Turnbuckles used to be the standard method to tension cable railing and may still be used if the large, bulky look is desired. Turnbuckles come in a wide range of styles for your cable railing; Closed body, open body, stainless steel, chrome bronze and galvanized.
Many years of testing led to developing our TOP HAT CABLE SYSTEM TM PAT # Des. 423.913.
TOP HAT (HIDE-A-THREAD) allows the normal threaded swage stud to be utilized to conceal the ugly threads inside the TOP HAT body. Our unique design is also a turnbuckle in disguise. Tightening is done with a simple Allen Wrench which leaves a very clean, low profile adjuster with no visible threads.
We find most of our customers shy away from large turnbuckles for their cable wire rope railings and prefer to use only a threaded swage stud on each end of the cable assembly. A cap or hex nut is used to tension the wire. You have to hack saw off the excess screw and dress up the end as best you can. The only problem is you are left with a section of screw exposed on the inside of each end post, not the prettiest thing to look at.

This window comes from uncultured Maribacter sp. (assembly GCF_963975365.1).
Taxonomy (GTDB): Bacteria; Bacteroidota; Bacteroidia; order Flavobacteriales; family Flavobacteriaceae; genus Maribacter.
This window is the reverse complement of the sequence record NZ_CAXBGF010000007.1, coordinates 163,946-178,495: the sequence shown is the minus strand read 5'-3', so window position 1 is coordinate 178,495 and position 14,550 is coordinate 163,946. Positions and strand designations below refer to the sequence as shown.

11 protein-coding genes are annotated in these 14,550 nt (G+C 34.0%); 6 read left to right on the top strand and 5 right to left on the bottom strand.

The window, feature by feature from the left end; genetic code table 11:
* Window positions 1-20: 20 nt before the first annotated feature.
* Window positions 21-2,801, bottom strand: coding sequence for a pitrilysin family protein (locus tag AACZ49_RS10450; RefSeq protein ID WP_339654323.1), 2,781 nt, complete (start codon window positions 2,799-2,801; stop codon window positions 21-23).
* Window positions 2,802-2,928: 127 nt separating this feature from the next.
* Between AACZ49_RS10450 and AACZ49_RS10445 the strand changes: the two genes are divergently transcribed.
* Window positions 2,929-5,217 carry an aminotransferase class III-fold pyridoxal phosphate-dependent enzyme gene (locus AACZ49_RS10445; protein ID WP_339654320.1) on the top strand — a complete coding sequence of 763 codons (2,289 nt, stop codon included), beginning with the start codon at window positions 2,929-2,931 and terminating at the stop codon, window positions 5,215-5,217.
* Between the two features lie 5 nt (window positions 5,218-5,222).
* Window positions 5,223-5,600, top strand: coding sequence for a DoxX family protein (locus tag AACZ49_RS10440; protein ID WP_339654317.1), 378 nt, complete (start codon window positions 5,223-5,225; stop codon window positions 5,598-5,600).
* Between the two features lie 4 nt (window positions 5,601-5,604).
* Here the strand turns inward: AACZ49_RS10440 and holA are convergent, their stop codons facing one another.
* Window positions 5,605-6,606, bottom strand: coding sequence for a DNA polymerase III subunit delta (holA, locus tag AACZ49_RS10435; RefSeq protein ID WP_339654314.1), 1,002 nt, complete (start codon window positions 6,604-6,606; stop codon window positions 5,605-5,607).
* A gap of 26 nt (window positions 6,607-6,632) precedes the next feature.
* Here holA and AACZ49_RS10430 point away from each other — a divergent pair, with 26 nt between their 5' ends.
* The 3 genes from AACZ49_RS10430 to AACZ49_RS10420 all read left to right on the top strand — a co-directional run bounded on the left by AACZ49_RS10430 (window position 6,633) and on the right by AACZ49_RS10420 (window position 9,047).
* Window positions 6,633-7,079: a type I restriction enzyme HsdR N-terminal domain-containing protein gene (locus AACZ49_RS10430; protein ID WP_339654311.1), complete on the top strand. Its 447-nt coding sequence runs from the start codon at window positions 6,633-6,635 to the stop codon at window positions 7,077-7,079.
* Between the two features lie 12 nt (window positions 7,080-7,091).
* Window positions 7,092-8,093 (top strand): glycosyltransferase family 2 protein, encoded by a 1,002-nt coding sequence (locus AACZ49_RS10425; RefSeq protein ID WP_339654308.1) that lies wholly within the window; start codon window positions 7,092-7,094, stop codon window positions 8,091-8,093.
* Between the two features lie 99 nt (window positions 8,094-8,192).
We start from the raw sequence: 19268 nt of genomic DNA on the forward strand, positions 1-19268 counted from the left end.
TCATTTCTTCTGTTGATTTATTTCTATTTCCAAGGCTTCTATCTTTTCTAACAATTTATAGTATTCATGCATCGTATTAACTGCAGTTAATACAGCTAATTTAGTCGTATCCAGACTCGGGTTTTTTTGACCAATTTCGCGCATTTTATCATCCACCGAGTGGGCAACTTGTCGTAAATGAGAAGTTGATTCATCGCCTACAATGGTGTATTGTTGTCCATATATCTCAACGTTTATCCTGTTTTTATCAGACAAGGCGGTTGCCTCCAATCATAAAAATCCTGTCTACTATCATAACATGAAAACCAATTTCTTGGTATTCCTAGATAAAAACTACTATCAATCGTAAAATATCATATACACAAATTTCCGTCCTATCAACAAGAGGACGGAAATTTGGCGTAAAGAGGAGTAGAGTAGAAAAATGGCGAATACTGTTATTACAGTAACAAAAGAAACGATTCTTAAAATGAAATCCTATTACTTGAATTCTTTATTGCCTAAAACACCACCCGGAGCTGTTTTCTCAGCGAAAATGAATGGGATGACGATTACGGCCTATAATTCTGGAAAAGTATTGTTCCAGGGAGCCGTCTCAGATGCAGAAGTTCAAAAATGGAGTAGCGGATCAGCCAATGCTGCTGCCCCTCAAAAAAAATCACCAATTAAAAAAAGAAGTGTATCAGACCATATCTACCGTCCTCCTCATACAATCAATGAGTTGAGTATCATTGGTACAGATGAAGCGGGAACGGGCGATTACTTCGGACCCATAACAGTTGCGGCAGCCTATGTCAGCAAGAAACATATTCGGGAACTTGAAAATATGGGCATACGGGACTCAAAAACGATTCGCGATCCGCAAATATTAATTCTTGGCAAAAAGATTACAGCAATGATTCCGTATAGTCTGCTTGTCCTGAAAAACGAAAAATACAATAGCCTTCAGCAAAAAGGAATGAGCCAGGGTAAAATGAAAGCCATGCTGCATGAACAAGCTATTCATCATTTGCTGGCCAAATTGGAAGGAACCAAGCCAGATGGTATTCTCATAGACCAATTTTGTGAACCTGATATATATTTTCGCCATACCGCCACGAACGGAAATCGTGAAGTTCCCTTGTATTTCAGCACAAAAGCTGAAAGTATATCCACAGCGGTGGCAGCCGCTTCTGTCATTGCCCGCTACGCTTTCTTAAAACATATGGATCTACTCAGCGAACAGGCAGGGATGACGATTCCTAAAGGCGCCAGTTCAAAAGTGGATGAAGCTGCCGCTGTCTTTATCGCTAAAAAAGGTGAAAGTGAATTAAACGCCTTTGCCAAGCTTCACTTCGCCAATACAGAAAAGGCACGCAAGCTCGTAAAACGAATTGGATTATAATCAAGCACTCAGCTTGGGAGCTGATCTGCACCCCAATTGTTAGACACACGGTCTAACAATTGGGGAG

After many years of testing we came up with our TOP HAT CABLE SYSTEM™ PAT # Des. 423.913.
TOP HAT (HIDE-A-THREAD) allows us to use the normal threaded swage stud and conceal the ugly threads inside the TOP HAT body. Our unique design is also a turnbuckle in disguise. Tightening is done with a simple Allen Wrench. What you are left with is a very clean, low profile adjuster with no apparent threads.
Tension is usually set from 300 to 500 lbs. Bending or bowing will occur when the cables are tensioned if the posts are of minimal structure. The end posts need to support more than 1000 lbs. of tension in order to stay vertically aligned.
We specialize in stainless steel wire rope and wire cable but we can provide galvanized, coated and even bronze cable railing if desired.
1×19 construction is preferred due to its strength. The 1×19 excels in straight runs or on large radius turns. A stair landing bend of 35 degrees is doable – right angles are not.
The 7×7 or 7×19 construction is utilized to make hard turns due to this cable’s flexibility. The drawback with 7×19 is there are many small strands of wire for flexibility and the smaller the strands are; the easier it is to damage them.
Currently, most cable installations are horizontal and vertical. Maximum spacing between cables, in most cases, is four inches. However, we recommend closer spacing. You will need to check with your local building authority concerning specifications governing cable installations in your area.